Tauranga police Senior Sergeant Wayne Mills said regulations were fairly lax and while Zzaapps might be legal it was quite concerning that someone had given "those sort of tablets out as a prize, even to a 15-year-old". He questioned the ethics of dispensing lozenges on a beach.

    - with Carly Udy and Joel Ford


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  1. darawk
    I honestly believe people like this do not deserve to live.
  2. Bajeda
    I honestly believe he was absolutely correct.

    Besides the parents of a child no one should be giving pills or drugs to kids. The parents should take it upon themselves to know exactly what they are giving their kid and keep their childrens' safety in mind.

    There are so many things out there that aren't researched enough. If I was a parent I would only trust myself or my spouse completely when it comes to giving my kids any drug, whether its medicinal, recreational, or simply crap.

    Whatever Mr. Hanson's attitude towards drugs is, at least he knows to protect his children, which is more than alot of parents in the US who let doctors greedily prescribe adderall to anything that moves can say.
  3. darawk
    I'm not saying this station was right to give out these pills, i'm saying that he is an idiot for using the words "immoral" to describe doing anything with "pills". Pills are just a vehicle. Someone who makes such egregiously inaccurate generalizations is too stupid to waste oxygen on.
  4. Bajeda
    I agree that "immoral" isn't the best word to use. Still, I think Mr. Hanson has more common sense than alot of people in the US especially.
  5. Senor Gribson
    most people would know enough not to give a child caffeine pills, let alone high-strength energy pills with who-knows-what in them. what were these contest promoters thinking?
  6. Nagognog2
    One method to use to register one's minor displeasure with this radio station (which I did to one station on a different matter - they were gone within a week) is to find all their advertisers. Then, as a concerned-parent, call each advertiser and ask them if they know they are, in effect, financially bankrolling an organization that advocates giving psychoactive drugs to little kids. Then get some popcorn and watch the FOR SALE sign go up on the station.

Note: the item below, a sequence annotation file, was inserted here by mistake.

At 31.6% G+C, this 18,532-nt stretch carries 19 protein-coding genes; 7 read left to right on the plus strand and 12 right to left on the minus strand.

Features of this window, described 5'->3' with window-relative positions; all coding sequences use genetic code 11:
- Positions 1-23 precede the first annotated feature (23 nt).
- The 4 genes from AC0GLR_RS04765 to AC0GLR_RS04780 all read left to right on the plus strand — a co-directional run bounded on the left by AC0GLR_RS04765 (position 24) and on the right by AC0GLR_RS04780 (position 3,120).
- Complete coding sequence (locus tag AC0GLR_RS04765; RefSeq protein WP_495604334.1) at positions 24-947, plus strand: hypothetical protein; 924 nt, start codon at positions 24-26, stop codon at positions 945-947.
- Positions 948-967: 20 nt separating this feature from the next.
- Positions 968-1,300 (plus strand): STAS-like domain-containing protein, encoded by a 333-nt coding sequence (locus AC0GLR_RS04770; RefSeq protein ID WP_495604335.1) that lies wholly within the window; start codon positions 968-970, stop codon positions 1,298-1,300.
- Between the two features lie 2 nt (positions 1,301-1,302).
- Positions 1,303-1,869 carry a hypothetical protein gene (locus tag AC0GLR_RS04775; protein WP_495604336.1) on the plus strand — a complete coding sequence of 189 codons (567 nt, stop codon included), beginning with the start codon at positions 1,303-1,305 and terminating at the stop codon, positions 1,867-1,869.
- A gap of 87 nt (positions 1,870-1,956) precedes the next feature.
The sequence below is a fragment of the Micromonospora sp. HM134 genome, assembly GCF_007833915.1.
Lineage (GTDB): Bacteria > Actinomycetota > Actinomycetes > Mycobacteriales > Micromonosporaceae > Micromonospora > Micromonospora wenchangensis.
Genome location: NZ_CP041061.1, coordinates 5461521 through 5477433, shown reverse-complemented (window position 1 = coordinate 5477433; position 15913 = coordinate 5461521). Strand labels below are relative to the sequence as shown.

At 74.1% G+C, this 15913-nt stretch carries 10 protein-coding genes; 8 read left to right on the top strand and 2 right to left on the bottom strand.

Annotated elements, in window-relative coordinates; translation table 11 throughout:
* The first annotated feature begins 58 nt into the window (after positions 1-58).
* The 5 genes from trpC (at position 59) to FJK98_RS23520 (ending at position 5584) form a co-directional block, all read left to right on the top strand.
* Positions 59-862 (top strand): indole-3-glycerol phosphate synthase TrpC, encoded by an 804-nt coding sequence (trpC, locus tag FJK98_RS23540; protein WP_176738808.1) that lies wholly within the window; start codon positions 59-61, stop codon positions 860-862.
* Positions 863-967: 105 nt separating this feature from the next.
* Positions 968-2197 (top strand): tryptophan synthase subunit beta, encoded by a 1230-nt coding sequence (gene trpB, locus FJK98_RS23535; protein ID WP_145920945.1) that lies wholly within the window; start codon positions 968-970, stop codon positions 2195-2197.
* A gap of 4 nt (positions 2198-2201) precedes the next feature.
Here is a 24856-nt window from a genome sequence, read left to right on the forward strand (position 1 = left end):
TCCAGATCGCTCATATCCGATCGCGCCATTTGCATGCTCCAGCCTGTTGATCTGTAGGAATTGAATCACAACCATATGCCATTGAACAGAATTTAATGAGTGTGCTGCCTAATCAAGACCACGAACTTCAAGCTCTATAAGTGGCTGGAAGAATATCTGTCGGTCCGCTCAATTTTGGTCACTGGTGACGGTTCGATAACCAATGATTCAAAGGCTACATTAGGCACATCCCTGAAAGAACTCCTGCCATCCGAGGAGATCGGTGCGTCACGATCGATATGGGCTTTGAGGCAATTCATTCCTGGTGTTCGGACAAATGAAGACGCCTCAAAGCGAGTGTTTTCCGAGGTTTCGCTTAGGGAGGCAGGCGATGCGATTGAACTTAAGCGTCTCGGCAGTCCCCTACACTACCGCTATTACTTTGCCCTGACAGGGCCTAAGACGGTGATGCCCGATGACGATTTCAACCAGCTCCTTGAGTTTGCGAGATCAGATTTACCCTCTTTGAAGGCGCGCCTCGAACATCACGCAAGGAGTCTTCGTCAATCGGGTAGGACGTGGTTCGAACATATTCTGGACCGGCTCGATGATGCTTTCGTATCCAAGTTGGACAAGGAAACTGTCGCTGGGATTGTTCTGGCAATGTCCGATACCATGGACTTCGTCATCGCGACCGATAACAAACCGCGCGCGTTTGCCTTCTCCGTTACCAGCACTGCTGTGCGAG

7. Thirdedge
    The tablets in question contain only Ginkgo, Ginseng, Barley grass and Niacin, so are a far cry from your standard NZ Piperazine cocktail - Not so diffrent to a can of Red Bull really.
    I think many people are in hysterics because they simply don,t understand the diffrence. Piperazines were originally marketed as healty herbal extracts in NZ, many people still believe this.
  8. painfully_lost
    The parent (M.Hanson) should take some responsibility for the actions of their child.

    My children know better than to put any kind of pill or even food given to them from a stranger into their mouth.

    Once again, the parent blaming everyone else for their own bad parenting.
  9. Riconoen {UGC}
    The parent should be shot in the back of the head for bieng a complete dipshit. It's red bull in a pill for fucks sake. If it were energy drinks they gave them as prizes I'm sure the parents reaction would have been completely different.
  10. Creeping Death
    Big deal the pills are not even illegal.
  11. brown_thing
    he is a retard but to be fair have you ever seen a 5 year old hyper on sugar let alone a caffine pill, M.Hanson won't of slept in a week that's probably why he's so pissed.
  12. Riconoen {UGC}
    I've seen plently of young kids who drank too much soda at birthday parties and it's the most annoying thing ever.
  13. stoneinfocus
    Comem on, Ginseng and ginko might be dangerous when it comes to surgery and anaesthesie, but its´far from the stimulanting effect od a caffeinated drink or pill.

    So what about Haribos in pillform with "dangerous" licorice?

    Btw, could someone please enlight me wtf BZP is? -a pierazin derivative?
  14. Alfa
    Seems like someone throws a placebo pill on the market. Then what's the use? There's surely no sense giving placebo herbal highs to children. No matter wether they work or not.

    It's hard to see the true story here, as the media often do not know what they are talking about or simply blow things out of proportion to get news out of it.